" 'Oh, no,' said he, and went on, stammering like a school-boy who had forgotten his recitation. 'You see, Doctor Leyden,' said he, 'when I engaged my passage I was afraid that I might be seasick, so I made an arrangement with Captain Deshay by which he was to drop me at Honolulu if I wished it. He—he—told me that there were to be no other passengers.'"
" 'But you are not seasick, are you?' said I.
" 'No,' he answered, 'but I am—I am—I am homesick.' Upon my word, he gulped like a little girl the first day in school and his blue eyes filled with tears; he could not have been under twenty years of age.
" 'I do not think that you have dealt quite fairly with me, Captain,' said he, in a voice which he tried to make cold and assertive, but would have been only contemptible if one had not been sorry for him—and then as he looked at our faces and saw scant sympathy in either, he crumbled.
" 'To tell the truth, Captain,' he continued, with a rather nervous laugh, 'I'm afraid that I've lost my nerve; I'm sick of the voyage already and want to get back home. Of course, I'll defray any additional expense due to taking you out of your course,' he concluded, with a sort of shy eagerness.
" 'Oh, come, old fellow,' said Deshay, coaxingly, and clapped him on the shoulder. 'The first twenty-four hours——'
" 'Look out for your dog!' I cried suddenly, for as Deshay's hand fell upon Claud's shoulder I had happened to glance at Dixie. The dog was standing quietly enough at his master's heel, and at Deshay's action had made none of the usual canine expressions of displeasure, and it was this absence which made him so alarming, for as I glanced at his great, dark, intelligent eye it seemed filled with such a smouldering, slumbering intensity of hate that it gave me a positive start. The fine, silky hair was not even ruffled, there was not the slightest twitch to the velvet lips, but I could see that every muscle of the beautifully moulded body was tense as our weather shrouds and there was a fine quiver to the strong flanks. Have you ever, Doctor, closely watched a woman who is married to a man she hates, loathes, despises, as her husband enters the room? Perhaps he is a plausible brute who only shows the cloven hoof after he has shot the bolt of her bedroom door; no one else may guess it unless one watches the wife. The dilatation of the pupil, the faintest quiver of the nostrils, the little shiver—Dixie had all of these, but, as Claud had said, he was too self-contained, too much of a gentleman, to further reveal his emotions.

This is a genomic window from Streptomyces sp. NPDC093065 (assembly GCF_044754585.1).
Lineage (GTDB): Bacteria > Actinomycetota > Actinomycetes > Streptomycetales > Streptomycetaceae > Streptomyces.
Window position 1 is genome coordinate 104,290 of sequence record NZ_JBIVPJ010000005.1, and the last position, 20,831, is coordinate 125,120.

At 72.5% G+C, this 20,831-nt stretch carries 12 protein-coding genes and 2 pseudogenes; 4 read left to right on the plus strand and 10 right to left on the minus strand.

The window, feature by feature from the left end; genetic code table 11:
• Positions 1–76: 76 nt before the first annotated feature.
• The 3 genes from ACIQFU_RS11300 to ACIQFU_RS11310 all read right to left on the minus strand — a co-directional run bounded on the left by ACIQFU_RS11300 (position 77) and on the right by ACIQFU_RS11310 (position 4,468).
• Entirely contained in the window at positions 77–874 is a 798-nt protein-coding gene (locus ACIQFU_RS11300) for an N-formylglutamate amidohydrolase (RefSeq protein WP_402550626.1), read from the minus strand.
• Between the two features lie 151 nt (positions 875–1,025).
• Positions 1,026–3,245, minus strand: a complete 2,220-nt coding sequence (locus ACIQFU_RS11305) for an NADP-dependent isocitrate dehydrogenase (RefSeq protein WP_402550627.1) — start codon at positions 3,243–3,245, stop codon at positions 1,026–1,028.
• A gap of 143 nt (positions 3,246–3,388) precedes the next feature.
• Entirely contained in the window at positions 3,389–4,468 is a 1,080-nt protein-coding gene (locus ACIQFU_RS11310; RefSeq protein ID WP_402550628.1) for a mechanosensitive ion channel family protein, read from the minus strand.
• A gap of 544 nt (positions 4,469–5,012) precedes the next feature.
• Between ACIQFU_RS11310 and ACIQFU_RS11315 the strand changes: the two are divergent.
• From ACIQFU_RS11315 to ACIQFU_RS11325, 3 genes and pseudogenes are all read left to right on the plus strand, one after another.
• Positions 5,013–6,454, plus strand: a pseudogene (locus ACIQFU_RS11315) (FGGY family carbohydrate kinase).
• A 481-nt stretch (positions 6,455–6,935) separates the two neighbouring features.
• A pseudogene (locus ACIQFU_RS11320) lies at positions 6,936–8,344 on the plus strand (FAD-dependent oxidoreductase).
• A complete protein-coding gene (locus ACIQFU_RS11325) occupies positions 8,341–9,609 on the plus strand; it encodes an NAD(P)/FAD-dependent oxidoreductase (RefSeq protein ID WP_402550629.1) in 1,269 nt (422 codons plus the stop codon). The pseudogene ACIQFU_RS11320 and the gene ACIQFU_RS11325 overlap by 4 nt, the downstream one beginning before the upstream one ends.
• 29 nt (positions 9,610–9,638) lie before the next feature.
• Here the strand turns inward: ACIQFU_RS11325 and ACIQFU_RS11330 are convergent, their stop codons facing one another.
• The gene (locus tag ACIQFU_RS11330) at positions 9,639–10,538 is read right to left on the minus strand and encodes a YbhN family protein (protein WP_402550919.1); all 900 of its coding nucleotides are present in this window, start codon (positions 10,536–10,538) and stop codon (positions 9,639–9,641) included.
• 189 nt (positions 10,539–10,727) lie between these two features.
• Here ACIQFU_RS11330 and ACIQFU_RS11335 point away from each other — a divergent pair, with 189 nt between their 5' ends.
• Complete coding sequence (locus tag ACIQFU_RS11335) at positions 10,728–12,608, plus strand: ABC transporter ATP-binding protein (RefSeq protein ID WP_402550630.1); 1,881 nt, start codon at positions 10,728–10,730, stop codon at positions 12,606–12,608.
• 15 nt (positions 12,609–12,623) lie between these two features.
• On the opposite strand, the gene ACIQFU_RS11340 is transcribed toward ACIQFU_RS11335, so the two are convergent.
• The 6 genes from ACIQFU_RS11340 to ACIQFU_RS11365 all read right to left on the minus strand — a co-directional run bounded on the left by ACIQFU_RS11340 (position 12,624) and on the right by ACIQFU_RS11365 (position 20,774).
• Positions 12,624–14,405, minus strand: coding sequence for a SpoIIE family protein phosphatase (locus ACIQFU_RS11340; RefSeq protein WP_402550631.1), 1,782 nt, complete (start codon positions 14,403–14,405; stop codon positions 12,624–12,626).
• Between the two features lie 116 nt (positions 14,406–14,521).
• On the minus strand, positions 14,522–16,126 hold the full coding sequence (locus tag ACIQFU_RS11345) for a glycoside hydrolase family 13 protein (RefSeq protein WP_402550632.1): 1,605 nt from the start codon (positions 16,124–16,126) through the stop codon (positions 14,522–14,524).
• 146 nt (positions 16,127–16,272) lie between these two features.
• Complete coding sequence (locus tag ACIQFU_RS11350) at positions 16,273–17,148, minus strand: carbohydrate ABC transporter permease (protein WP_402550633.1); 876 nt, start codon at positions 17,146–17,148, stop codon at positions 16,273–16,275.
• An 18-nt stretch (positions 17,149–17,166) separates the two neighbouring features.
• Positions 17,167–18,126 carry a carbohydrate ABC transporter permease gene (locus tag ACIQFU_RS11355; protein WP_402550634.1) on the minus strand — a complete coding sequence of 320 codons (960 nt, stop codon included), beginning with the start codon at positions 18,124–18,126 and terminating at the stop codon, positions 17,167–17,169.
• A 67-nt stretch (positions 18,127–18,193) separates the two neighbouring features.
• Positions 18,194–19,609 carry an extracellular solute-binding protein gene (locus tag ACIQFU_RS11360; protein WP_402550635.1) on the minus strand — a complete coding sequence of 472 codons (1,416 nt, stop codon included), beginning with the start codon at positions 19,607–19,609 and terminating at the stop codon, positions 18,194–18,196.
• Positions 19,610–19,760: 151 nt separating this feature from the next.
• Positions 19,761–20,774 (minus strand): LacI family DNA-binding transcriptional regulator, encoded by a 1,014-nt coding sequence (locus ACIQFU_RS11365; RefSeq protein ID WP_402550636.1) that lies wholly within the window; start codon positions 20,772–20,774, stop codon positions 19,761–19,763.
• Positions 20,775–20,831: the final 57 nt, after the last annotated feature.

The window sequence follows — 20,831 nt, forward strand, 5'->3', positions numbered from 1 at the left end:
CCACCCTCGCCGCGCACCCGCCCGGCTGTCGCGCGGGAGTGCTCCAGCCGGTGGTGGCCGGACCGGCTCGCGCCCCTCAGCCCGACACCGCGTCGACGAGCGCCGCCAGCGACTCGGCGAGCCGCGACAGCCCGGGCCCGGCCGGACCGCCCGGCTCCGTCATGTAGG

"I could see Claud shrivel at Deshay's familiarity. One guessed that he longed to throw off the man's hand, which still clutched his shoulder good-humoredly, but he was too sensitive, too fearful of giving offense, not through any liking for the man, but because it seemed gauche, boorish, and would fill the air with a sort of rough impulse, shocking to his fine sensitiveness. No doubt he had suffered at times from rebuffs to his own timid advances, and had not enough knowledge of the world and men to keep from putting a coarse, thick-skinned brute like Deshay in his own class of emotions.
"His class—ach! the nervous sensibilities of those two were about as similar as those of a Kentucky thoroughbred and a Galapagos turtle! There are some men who can never get it through their heads that the only way to hurt another man's feelings is with a club.
"When I spoke, Claud glanced down at Dixie, and he saw the danger in the animal's eyes, to which Deshay was quite blind.
" 'Dixie!' said Claud, reprovingly; that was all, but Dixie understood and his beautiful head dropped contritely.
" 'Oh, Dixie's all right,' said Deshay, carelessly, and, will you believe it, he swung down and took the dog's two forepaws, raised him up on his hind legs, while he pulled his ears playfully, and, taking the sensitive muzzle in his coarse hand, shook it back and forth! Ach! I have never been so overcome with admiration for the self-control of any living creature as I was for its amazing exhibition by that bloodhound! One saw him shudder, half close his eyes, as if in a disgust too deep for any expression. I really believe, Doctor, that the dog and master were at the psychological instant of Deshay's caress possessed of precisely the same emotions. Do you know, I believe that the hound accepted the human animal's familiarity less through discipline than a high-minded sense of courtesy which forbade his rejecting overtures which had the semblance of good will, for at first Deshay actually liked Dixie, and was unable to see that the dog had loathed him from the start.